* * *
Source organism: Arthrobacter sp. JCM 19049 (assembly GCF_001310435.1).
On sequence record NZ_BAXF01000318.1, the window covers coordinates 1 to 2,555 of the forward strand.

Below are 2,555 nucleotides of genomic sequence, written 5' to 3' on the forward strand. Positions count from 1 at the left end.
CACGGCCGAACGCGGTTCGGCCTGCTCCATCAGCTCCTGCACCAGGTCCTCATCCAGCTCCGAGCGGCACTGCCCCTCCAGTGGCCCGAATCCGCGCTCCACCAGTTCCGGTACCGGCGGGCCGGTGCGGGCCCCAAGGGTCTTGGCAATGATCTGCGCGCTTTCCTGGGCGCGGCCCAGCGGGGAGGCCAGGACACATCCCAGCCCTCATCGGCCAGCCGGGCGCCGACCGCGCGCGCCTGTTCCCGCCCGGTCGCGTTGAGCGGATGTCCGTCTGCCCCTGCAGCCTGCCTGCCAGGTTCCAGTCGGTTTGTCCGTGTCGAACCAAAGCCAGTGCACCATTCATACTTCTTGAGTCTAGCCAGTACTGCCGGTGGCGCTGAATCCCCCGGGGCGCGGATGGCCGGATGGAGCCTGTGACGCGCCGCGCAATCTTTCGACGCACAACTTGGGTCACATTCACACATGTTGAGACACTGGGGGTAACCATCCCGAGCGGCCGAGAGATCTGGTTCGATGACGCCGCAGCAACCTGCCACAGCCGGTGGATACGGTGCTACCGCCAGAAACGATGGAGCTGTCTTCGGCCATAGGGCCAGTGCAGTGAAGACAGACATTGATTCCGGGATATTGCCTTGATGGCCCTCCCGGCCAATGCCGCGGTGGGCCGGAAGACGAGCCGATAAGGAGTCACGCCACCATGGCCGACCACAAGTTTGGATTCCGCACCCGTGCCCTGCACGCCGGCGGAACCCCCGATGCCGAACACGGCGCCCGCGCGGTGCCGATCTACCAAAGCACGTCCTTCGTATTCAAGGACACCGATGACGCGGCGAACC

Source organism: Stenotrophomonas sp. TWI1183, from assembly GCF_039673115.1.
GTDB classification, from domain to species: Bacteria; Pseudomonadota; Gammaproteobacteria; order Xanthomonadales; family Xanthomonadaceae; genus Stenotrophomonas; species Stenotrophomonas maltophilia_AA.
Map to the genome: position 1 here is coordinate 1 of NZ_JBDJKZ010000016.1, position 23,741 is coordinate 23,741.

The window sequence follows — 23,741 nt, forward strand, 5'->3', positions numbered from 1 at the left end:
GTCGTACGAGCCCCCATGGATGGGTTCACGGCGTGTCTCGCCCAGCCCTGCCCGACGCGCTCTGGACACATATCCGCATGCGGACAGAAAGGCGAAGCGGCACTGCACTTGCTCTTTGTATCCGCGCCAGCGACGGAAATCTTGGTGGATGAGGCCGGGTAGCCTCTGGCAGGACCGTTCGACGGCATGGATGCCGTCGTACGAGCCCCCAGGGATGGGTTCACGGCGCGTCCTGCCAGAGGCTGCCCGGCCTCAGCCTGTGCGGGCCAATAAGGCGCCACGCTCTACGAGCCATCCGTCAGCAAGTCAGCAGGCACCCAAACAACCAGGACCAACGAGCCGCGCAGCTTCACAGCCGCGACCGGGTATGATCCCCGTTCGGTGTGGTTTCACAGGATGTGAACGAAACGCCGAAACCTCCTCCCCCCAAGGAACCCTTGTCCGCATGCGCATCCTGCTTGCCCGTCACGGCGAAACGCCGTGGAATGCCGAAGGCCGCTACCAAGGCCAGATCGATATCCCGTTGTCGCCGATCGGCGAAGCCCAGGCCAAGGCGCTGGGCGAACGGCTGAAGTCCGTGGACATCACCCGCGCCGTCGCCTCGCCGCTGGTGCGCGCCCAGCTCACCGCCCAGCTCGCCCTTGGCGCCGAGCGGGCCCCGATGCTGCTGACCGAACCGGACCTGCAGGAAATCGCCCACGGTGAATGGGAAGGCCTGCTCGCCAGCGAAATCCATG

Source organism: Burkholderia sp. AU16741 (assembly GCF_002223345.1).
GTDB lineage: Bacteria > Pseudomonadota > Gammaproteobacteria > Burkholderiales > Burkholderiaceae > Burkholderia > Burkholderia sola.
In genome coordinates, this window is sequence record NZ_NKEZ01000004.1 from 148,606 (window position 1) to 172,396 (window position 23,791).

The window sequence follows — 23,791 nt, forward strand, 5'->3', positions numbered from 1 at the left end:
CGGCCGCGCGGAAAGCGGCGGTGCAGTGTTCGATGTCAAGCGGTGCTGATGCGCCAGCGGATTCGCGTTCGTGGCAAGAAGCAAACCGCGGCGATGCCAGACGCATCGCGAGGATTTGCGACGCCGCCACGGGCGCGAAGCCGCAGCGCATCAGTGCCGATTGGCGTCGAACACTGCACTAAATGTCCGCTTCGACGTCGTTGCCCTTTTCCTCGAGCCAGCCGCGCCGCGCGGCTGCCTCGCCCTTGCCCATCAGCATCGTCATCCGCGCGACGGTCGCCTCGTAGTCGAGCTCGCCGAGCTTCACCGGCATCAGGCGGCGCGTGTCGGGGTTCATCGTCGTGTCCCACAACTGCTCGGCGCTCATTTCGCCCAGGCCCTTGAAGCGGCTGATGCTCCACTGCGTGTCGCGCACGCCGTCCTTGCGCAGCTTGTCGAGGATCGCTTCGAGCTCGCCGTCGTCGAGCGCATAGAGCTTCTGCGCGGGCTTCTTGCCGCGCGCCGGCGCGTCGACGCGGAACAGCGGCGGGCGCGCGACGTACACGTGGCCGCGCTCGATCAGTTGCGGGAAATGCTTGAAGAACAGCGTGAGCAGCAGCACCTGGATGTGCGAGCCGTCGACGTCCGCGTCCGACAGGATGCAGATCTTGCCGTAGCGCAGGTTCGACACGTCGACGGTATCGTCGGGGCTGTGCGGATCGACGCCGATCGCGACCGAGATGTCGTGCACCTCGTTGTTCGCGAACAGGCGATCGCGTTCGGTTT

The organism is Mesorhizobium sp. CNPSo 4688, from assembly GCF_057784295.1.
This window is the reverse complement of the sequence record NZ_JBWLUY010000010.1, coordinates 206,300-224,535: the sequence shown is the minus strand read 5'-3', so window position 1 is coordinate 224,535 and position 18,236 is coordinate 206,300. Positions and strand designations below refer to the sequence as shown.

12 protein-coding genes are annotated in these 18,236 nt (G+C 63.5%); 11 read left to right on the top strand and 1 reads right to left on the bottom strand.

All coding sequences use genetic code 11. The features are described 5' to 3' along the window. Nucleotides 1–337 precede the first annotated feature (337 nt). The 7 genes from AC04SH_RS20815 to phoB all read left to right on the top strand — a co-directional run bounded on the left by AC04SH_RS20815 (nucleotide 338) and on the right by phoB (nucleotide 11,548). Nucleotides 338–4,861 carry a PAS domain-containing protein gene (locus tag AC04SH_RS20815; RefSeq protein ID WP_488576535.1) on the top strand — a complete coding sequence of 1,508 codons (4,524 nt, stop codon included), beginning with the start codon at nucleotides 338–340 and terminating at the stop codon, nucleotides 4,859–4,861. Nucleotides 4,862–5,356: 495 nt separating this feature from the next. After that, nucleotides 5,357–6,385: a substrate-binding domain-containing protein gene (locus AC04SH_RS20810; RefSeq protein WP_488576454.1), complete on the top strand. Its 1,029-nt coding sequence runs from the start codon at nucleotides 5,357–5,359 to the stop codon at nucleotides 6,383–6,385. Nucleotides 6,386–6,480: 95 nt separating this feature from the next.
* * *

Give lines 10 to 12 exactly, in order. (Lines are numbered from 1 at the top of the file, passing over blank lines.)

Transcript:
Source organism: Burkholderia sp. AU16741 (assembly GCF_002223345.1).
GTDB lineage: Bacteria > Pseudomonadota > Gammaproteobacteria > Burkholderiales > Burkholderiaceae > Burkholderia > Burkholderia sola.
In genome coordinates, this window is sequence record NZ_NKEZ01000004.1 from 148,606 (window position 1) to 172,396 (window position 23,791).